BY SAM SMITH
When Nathan Trott was told he could leave West Ham on loan in the summer, he saw a club in AFC Wimbledon with a reputation for giving young goalkeepers an opportunity.
In recent seasons, George Long, Tom King and Aaron Ramsdale have been signed on loan at a young age and been the first-choice goalkeeper during their respective temporary stays.
Nik Tzanev, aged 22 but signed from Brentford at 19, progressed to make his senior debut for the Dons earlier this campaign.
Ramsdale was a huge success as part of the club’s escape from relegation last season and has since become the regular AFC Bournemouth goalkeeper. The 21-year-old also played a role in Trott’s move to Wimbledon.
“There were quite a few League One teams who were interested in me,” said Trott. “From West Ham’s side, they wanted me to stay relatively close.
“Wimbledon was probably the closest one, it was only an hour-and-a-bit away from West Ham’s training ground. It was easier for both parties.
“One of my England team-mates, Ramsdale, was there last season. He was telling me about how it’s a good club, it’s a club that will give you games and they have a history of having young English goalkeepers. It was a no-brainer just to come here and get the experience.
“They have a history of having good goalkeepers. When you’re in goal at Wimbledon, there’s a lot to do and the fans are right behind you. Even from the time I’ve been here, you know the fans will love you right from the start.
“You can make a mistake and they will still be behind you, they will still be positive around you, no matter what the result is.
“I can understand why the goalkeepers do really well. It’s just positivity around you and that can only have a positive effect on you.
“My focus is just on getting as many games as I can, everyone’s situation in the first team is a bit different. It depends on a lot of things for me.
“I don’t know what his [Ramsdale’s] situation was at Bournemouth, but I’m concentrating on myself, it’s a long season ahead.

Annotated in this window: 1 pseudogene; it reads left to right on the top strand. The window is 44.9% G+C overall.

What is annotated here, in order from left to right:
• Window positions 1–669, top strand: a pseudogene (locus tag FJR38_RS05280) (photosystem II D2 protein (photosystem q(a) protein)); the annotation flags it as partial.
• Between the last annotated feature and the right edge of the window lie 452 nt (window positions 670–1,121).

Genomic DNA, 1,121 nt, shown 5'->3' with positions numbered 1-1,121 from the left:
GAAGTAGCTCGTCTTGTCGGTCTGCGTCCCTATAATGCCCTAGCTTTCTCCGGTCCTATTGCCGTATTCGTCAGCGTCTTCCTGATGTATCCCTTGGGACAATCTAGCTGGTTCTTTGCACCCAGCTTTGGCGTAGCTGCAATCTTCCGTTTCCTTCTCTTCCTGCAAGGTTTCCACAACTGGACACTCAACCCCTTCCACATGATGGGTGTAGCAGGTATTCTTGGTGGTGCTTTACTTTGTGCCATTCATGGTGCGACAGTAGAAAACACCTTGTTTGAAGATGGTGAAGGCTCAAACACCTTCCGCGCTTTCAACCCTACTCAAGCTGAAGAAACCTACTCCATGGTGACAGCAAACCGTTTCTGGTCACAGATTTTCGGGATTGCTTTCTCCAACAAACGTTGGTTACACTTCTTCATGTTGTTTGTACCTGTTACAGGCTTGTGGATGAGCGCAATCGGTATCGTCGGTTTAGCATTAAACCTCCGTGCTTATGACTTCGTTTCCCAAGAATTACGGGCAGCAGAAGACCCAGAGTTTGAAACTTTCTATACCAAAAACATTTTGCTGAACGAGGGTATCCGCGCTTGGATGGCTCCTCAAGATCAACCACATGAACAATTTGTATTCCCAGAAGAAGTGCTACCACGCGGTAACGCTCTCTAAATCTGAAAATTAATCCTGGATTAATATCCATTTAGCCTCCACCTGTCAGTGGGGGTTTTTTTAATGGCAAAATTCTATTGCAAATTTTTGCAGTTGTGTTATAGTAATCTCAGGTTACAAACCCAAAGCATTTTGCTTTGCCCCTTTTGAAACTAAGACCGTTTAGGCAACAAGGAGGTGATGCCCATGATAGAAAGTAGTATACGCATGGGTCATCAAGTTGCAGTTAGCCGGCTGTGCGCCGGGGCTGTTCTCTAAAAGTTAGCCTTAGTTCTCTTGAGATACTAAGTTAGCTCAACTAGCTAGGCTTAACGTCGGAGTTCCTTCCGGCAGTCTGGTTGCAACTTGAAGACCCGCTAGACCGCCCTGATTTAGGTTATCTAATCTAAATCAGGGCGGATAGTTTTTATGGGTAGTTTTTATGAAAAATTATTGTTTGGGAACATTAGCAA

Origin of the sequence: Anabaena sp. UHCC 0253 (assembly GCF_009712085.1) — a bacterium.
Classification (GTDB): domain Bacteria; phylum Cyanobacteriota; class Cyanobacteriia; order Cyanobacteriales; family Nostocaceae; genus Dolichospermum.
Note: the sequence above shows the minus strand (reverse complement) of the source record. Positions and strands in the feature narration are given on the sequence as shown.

“I want to try to get as many games in and try to have a positive impact on the team, then we’ll see how it goes next year.”
Trott is just 20 but his fledgling career has already taken him from Bermuda where he was born, to Valencia where he was still a versatile outfield player. He took on roles at left back, in midfield and on the wing and admits learning the Spanish style of football has had a positive effect on his ability with the ball at his feet when in goal.
He then returned to Bermuda to finish school but that was where his goalkeeping career took off at the age of 14 following a chance injury to the national youth team’s goalkeeper during a tournament in which Trott subsequently won man of the match “in most of the games”.
Trott moved to England and had trials at Crystal Palace and Reading before an agent linked to his cousin – the former Millwall youngster Brandon Phillips – helped him settle at West Ham.
His progress was recognised with a call-up to the England U21 squad during the last international window.
“[England] contacted West Ham and West Ham contacted my coaches at Wimbledon,” said Trott.
“There were talks around a potential call-up but nothing was 100 per cent until the day before when I got a message from one of the coaches from England saying I’d been called up. I wasn’t expecting it to be so early.
“I thought it would take longer for me to get some first-team games before getting a call-up, but it was a good moment for me.
“It’s what I’ve been working for since I got into the England set up, so it’s a good achievement for me and my family are really proud. It was good to be involved.
“I wouldn’t say it was difficult [choosing to play for England], but I saw it as a step in my career and people understood why I did it.
“It’s all about playing at a high level, raising my game and I’m learning more.
“You can only improve if you look at training with England compared to Bermuda. You’re seen as being one of the best players in the country, it’s only a good thing.”
At the end of the season, Trott will return to West Ham where he has won the ‘Premier League 2’ Save of the Season for the last two years. The Hammers – dumped out of the FA Cup by Wimbledon last season – have an academy with a reputation for producing first team players.
Declan Rice is the most notable current graduate, but defenders Reece Oxford and Ben Johnson, and midfielder Conor Coventry, have also made their senior bows. Under Manuel Pellegrini, Trott knows he is in with a chance of being the next in line.
“He [Pellegrini] is a really motivating coach.
“He’s not just there coaching, he has a really good relationship with all the players. Especially the young players, he’s always asking if you’re okay, asking how things are going in your personal life.
“He always knows what’s going on and that’s important for young players, that he knows about you and is watching all the time.
“It urges you to do well, because you know the more you perform then the more chances you have.
“Whether that’s getting called up to the first team or whether it’s getting put on the bench, or maybe coming on in a league game or a cup game.
“It’s given a positive vibe around the academy and it’s helpful to know you can get the chance.”
PICTURES BY PAUL EDWARDS AND KEITH GILLARD
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